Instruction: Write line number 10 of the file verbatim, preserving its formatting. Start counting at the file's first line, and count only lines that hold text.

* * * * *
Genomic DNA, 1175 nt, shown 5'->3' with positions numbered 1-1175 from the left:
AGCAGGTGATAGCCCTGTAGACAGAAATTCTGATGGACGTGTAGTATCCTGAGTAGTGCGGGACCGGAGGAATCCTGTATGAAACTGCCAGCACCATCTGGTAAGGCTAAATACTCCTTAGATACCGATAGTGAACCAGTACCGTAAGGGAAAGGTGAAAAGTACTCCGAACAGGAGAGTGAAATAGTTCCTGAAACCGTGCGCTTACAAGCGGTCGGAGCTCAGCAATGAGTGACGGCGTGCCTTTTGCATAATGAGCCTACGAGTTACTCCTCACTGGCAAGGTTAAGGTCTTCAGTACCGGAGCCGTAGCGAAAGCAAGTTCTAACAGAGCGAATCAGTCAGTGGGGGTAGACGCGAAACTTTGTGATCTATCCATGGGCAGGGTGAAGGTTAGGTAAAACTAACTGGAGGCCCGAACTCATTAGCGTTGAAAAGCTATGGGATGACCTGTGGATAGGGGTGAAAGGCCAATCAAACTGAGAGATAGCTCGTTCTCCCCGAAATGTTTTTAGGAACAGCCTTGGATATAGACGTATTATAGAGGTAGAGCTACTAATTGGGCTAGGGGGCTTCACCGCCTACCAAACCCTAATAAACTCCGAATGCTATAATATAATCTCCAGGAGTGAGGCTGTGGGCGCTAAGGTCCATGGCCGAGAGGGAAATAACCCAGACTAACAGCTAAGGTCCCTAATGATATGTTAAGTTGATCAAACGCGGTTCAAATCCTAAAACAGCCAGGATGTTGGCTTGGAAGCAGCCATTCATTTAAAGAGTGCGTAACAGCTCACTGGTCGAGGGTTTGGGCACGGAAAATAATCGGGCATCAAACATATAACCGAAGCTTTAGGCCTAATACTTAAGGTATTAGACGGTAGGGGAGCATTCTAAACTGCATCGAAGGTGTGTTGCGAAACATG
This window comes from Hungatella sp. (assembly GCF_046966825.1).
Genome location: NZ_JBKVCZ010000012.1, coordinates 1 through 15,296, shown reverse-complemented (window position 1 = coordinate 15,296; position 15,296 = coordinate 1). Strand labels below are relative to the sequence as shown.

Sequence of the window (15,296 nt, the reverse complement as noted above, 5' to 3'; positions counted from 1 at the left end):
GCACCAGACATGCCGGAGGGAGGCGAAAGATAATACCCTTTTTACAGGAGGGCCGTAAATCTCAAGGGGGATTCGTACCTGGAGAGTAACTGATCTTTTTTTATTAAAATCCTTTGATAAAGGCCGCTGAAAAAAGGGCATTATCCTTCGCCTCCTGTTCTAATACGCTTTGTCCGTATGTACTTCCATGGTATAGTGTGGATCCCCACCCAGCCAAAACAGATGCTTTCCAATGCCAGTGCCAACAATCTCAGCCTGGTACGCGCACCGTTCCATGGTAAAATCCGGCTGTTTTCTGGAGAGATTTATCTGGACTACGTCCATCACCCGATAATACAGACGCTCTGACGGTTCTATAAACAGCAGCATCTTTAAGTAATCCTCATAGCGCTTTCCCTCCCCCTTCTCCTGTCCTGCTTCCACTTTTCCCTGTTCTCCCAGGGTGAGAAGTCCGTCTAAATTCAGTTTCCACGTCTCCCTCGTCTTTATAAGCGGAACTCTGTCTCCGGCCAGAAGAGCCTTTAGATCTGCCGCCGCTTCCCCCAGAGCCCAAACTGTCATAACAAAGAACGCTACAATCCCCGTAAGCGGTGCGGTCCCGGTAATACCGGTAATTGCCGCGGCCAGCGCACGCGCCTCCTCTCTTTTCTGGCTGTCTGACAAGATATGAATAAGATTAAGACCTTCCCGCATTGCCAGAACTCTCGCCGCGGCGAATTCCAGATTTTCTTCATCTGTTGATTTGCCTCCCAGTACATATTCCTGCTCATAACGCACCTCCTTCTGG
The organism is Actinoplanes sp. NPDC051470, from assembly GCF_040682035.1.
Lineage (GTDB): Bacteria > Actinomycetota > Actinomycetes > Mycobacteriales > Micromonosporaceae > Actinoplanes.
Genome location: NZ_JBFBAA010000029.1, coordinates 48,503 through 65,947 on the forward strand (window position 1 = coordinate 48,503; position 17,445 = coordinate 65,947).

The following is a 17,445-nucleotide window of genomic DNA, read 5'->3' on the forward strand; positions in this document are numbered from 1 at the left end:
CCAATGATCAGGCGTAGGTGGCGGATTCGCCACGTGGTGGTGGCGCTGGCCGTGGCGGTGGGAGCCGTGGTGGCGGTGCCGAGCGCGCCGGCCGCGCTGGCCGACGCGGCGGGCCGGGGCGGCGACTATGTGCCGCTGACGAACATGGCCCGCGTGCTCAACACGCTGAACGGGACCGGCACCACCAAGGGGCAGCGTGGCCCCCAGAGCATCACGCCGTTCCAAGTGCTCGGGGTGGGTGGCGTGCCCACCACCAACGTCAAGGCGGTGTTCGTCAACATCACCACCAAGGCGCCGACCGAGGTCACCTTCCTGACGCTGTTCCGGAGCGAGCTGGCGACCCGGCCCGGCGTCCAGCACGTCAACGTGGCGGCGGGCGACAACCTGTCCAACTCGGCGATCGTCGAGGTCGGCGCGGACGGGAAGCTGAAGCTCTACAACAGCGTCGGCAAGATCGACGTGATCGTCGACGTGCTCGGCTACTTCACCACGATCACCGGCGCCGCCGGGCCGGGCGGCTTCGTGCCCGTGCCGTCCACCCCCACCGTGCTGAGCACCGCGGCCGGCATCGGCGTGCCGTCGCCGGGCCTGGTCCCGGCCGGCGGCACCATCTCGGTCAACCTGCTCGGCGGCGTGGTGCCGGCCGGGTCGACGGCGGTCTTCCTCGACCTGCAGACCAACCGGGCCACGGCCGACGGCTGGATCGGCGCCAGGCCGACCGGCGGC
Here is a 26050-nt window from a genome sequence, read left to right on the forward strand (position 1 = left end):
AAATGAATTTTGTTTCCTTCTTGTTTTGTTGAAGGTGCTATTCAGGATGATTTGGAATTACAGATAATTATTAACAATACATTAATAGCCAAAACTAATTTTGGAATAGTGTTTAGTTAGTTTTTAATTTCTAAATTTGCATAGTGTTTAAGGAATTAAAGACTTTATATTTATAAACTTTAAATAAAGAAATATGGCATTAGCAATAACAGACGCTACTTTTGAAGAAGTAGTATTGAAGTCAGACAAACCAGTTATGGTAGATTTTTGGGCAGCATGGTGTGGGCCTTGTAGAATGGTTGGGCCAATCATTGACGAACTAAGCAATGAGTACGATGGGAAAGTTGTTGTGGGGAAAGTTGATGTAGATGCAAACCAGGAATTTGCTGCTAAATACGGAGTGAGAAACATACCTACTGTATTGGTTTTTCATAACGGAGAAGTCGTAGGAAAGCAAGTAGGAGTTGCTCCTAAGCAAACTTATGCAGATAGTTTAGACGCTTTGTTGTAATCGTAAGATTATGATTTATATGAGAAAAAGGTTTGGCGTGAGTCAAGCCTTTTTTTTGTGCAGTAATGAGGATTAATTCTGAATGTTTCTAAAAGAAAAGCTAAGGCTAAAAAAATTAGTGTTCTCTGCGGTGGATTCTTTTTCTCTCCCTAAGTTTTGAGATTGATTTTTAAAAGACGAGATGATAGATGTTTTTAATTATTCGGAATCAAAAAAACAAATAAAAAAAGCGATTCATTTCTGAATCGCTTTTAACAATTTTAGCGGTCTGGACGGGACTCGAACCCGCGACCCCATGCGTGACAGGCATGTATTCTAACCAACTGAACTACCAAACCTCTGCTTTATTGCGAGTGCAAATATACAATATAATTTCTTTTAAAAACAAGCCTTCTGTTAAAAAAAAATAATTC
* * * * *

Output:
The following is a 17,445-nucleotide window of genomic DNA, read 5'->3' on the forward strand; positions in this document are numbered from 1 at the left end: